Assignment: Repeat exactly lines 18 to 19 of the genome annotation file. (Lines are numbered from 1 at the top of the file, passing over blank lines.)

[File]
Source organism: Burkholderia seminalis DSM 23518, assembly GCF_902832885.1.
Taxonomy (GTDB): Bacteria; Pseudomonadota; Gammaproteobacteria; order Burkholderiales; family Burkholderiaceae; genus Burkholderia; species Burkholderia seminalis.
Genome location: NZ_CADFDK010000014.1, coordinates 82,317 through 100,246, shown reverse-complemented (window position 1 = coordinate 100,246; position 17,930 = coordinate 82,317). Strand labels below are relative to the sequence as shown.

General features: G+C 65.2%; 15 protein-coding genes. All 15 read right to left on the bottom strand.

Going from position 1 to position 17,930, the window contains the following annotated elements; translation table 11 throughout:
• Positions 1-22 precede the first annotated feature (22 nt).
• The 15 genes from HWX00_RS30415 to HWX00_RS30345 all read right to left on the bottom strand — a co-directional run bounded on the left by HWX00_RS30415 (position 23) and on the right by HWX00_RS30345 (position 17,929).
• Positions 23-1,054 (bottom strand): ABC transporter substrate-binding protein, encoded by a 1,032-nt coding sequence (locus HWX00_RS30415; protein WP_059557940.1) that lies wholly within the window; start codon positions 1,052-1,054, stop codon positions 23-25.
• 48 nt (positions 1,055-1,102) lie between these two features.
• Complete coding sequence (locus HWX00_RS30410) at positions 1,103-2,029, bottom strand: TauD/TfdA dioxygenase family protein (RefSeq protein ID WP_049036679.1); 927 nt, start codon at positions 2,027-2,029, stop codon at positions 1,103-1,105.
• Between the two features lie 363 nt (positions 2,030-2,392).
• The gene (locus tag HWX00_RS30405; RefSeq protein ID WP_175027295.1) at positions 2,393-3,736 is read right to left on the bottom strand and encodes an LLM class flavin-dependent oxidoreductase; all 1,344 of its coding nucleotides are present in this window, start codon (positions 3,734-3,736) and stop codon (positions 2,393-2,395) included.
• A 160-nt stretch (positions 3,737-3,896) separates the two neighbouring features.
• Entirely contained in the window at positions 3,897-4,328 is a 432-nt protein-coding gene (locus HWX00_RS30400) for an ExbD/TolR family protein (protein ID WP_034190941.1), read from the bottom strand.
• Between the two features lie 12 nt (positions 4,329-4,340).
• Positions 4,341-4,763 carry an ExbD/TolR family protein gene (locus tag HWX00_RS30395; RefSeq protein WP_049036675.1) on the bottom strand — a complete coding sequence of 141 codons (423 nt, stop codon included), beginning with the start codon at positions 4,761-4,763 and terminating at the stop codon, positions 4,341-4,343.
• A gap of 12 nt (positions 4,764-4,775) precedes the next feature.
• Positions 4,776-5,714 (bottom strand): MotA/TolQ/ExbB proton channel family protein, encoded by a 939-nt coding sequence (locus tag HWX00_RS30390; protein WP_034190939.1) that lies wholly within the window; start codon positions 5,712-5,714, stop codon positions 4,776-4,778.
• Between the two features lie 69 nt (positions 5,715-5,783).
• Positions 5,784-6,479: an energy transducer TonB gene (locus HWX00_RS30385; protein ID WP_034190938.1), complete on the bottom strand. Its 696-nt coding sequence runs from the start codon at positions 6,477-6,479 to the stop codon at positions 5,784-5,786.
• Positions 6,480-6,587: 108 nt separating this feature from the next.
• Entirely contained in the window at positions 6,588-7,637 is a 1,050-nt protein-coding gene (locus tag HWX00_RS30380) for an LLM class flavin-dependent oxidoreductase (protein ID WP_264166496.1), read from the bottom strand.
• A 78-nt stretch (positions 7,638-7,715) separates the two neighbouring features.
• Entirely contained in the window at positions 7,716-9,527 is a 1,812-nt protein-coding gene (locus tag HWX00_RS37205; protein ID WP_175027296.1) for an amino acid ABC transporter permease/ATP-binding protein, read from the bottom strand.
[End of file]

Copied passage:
• Positions 4,776-5,714 (bottom strand): MotA/TolQ/ExbB proton channel family protein, encoded by a 939-nt coding sequence (locus tag HWX00_RS30390; protein WP_034190939.1) that lies wholly within the window; start codon positions 5,712-5,714, stop codon positions 4,776-4,778.
• Between the two features lie 69 nt (positions 5,715-5,783).